CRASH - The Online Edition
— Issue 50 Contents|
THE STATE OF THE INDUSTRY
... and what a state it’s in!
There’s this cynical tradition at CRASH that when the editor can’t think what to write in his editorial on the last day before printing he’ll put down some meaningless ‘state of the industry’ musings. These usually turn on the observation that tie-ins and coin-op licences are growing ever more important.
Well, tie-ins and coin-op licences have been growing ever more important since the world was without form and void, because now the software houses can afford to buy licences — and the film producers, TV stations, Garfield grandees and so on are more aware of the marketing possibilities of computer games. Gradual movement into the mainstream of home entertainment... industry coming of age... 16-bit revolution... yawn.
You’ve heard it all before. But then there are only 4,000,000 of you — Spectrum owners, that is. And it’s a different kind of licence we should be thinking about: the TV licence. There are only some 20,000,000 of those in the land, yet look at the attention TV gets — in the national press every day, in the public eye every evening. Why shouldn’t the home computer get that kind of coverage? Why shouldn’t cycling simulators get as much coverage as cycling, a minority spectator sport?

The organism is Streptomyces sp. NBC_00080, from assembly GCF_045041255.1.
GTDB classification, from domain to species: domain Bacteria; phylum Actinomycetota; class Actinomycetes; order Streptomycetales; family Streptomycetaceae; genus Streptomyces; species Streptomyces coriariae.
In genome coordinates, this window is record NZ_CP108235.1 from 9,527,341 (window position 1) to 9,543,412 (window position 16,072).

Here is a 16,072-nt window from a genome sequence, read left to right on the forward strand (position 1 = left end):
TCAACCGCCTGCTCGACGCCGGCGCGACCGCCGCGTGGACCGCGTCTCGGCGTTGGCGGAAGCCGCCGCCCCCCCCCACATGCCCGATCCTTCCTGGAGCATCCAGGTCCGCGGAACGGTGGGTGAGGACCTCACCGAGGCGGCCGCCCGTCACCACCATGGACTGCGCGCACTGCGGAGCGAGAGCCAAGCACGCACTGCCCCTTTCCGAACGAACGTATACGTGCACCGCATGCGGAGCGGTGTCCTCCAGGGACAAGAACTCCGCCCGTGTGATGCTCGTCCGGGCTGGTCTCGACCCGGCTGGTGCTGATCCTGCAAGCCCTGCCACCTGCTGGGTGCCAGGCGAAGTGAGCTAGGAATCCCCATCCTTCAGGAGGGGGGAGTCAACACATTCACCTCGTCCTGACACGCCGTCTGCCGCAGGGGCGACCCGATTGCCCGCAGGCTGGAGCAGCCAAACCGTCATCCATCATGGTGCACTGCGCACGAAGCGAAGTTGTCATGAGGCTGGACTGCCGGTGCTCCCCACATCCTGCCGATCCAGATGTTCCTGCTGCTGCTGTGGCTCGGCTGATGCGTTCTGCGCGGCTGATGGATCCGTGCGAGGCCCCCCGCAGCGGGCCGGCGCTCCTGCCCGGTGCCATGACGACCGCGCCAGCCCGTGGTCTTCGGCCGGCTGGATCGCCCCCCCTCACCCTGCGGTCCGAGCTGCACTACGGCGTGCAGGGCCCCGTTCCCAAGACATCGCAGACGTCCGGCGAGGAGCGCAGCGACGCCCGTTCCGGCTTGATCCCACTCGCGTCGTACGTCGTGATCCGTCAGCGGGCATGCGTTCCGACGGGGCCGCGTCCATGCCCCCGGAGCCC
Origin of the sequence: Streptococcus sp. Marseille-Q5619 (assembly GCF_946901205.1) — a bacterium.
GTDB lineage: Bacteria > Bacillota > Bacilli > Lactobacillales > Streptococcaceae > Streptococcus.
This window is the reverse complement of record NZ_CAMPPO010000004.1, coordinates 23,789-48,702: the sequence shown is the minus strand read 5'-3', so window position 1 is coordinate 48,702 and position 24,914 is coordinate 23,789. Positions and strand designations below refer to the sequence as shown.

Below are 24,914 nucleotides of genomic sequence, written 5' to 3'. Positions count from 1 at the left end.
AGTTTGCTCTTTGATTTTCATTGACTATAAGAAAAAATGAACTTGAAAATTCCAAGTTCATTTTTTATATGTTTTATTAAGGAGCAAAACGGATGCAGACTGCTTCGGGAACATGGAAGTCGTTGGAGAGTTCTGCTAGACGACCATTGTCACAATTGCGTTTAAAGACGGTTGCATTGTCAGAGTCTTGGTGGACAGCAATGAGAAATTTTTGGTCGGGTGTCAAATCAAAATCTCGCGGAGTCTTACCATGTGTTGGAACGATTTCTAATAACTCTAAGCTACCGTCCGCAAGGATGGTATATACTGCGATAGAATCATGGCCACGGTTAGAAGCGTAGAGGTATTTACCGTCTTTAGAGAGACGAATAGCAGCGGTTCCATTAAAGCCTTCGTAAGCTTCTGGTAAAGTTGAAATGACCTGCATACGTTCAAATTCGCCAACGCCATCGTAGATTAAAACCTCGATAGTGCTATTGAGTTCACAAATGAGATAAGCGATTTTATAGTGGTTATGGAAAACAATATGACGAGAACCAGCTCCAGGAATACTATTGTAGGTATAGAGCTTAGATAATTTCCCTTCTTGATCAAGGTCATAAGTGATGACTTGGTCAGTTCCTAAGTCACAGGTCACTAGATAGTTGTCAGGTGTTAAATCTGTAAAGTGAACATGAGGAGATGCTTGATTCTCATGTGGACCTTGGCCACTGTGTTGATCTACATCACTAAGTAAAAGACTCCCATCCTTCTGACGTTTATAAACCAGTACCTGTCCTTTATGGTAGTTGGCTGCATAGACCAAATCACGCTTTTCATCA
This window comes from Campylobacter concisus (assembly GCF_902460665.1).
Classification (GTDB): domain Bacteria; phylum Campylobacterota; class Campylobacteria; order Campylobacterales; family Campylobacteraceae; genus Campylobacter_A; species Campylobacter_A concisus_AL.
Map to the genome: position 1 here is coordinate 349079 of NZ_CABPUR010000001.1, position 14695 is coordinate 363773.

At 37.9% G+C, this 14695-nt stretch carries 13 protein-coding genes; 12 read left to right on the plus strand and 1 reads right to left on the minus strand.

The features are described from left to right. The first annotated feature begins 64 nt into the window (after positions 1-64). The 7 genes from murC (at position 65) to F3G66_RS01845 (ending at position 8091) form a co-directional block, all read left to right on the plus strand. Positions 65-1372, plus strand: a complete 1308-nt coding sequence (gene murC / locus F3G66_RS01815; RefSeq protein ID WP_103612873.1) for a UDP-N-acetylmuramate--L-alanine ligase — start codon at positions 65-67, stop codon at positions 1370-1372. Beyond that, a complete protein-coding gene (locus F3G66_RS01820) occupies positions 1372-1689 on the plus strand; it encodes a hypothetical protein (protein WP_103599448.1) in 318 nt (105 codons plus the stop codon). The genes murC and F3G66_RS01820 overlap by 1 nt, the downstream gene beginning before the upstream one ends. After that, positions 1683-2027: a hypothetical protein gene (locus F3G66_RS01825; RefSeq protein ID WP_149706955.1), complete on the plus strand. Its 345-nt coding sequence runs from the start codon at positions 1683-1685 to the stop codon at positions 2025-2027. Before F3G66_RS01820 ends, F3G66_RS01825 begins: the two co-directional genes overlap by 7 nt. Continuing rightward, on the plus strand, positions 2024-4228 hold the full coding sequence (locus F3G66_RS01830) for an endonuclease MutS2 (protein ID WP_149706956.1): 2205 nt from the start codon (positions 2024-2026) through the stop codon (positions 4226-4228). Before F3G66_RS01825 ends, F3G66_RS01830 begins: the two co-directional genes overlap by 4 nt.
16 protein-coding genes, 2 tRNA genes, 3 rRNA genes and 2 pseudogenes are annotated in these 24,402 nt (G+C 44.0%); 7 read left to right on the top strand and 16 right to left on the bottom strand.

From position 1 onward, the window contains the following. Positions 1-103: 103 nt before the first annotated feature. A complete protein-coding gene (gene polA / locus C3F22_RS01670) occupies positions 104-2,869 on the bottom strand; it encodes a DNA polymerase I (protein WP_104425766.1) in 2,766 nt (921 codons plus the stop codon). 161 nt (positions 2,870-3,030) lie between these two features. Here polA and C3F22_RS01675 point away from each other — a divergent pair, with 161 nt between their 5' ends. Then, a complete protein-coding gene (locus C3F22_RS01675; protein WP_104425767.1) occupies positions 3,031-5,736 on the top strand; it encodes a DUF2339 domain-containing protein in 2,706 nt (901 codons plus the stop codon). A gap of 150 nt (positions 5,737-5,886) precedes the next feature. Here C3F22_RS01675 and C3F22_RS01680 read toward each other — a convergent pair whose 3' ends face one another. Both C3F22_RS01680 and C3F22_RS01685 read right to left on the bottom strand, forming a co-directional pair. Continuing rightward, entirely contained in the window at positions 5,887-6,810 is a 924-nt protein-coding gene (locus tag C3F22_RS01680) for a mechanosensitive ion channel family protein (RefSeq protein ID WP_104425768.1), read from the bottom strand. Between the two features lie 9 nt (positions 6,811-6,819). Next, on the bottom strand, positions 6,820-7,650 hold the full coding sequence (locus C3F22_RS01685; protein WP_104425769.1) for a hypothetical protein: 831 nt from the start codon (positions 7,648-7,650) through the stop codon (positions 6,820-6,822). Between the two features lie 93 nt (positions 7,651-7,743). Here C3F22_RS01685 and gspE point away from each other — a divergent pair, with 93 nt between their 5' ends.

No national newspaper runs regular home-computer features; when they do discuss home computers, it’s usually in stories of the absurd ‘automated house of the future’ strain that resurfaced in the Daily Mail today (February 10). (And it’s usually headlined CHIPS WITH EVERYTHING.)
Or it’s about Jack The Ripper (because it’s 18-rated) or Tetris (because it’s Russian — hey, guys, it’s that crazy crazy glasnost!).
Like it or not, computer games — and the dear old ever-so-British and unfashionably cheap Spectrum — still have a trainspotting image. Only the macho coin-ops pass street-cred’s muster.
Organisations such as the British Micro Federation and the Guild of Software Houses haven’t done much. We can preen and chatter and call our interest — whether it’s a commercial or hobby interest — ‘leisure software’ instead of ‘computer games’ all we like, but only wider awareness of the games themselves will do the trick. And perhaps a shorter, catchier moniker than ‘home computer’ would help!
Perhaps SAM, the cheap new Spectrum-type computer discovered by CRASH and previewed on page 58 will help too; perhaps there’ll be as many monitors as TV sets one day. But till then, why not write to your favourite newspaper and ask it to cover computer games?